On Wednesday, Towers Watson released its own poll results on this topic - and I'm happy to say that the results are quite similar to my own poll results. Here is an excerpt from their press release:

Conducted in mid-December, the Towers Watson poll of 135 U.S. publicly traded companies found that 51% of respondents expect to hold annual say-on-pay votes, while 39% prefer the vote be held every three years, and 10% anticipate holding biennial votes. The poll, however, found companies have a range of reasons for favoring a particular voting frequency. Four in 10 respondents cited accountability to shareholders and a desire to minimize administrative burdens as factors having the greatest influence on their vote-frequency recommendation, while slightly fewer cited shareholder preferences, proxy advisor policies and providing shareholders with an avenue to express concern about executive pay without casting negative votes on other matters as key factors.

"Clearly, there's no single right answer to the question of how frequently these votes should be conducted that will work for every company," said Towers Watson senior consultant James Kroll. "Each company seems to be assessing its own circumstances and needs, taking into account its specific shareholder composition and the degree of potential shareholder concern about the company's executive pay programs."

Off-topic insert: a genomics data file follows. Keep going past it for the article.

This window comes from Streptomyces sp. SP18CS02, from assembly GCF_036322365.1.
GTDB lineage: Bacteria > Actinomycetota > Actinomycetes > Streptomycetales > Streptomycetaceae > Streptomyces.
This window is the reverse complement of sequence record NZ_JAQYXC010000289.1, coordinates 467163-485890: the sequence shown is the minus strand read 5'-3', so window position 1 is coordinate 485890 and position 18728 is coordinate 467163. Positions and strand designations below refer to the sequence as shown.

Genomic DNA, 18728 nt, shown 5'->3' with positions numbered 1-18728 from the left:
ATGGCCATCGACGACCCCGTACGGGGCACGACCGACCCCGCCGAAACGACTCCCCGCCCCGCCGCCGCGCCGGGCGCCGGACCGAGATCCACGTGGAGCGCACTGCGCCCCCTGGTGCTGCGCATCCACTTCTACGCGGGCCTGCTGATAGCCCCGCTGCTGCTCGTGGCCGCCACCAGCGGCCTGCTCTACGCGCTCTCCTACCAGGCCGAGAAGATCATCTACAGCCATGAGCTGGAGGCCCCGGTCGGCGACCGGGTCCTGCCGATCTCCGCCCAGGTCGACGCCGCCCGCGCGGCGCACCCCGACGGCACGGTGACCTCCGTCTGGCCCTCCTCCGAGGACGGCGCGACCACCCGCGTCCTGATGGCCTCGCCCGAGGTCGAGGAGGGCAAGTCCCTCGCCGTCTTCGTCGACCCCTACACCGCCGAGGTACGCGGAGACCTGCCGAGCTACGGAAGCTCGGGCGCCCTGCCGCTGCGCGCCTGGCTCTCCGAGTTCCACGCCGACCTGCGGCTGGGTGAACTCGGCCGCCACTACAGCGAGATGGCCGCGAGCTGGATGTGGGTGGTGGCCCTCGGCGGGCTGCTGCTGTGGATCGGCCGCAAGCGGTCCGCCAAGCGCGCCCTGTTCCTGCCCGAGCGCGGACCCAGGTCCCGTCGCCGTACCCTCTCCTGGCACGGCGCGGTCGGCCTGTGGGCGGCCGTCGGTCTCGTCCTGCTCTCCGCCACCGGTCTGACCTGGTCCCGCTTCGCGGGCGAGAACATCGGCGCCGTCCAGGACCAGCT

The survey also found that nearly half (48%) of surveyed companies are making some adjustments to their executive pay-setting process in preparing for the upcoming proxy season, although many companies have already strengthened their processes in recent years in light of growing shareholder activism and intensifying scrutiny of pay issues. Among those making further changes in preparation for the 2011 proxy season, 65% are devoting more attention to explaining their programs in the Compensation Discussion & Analysis (CD&A), 41% are performing additional analyses on the link between their executives' pay and company performance, and 30% have made or are considering changes to programs such as severance, change-in-control benefits and perquisites that have high visibility.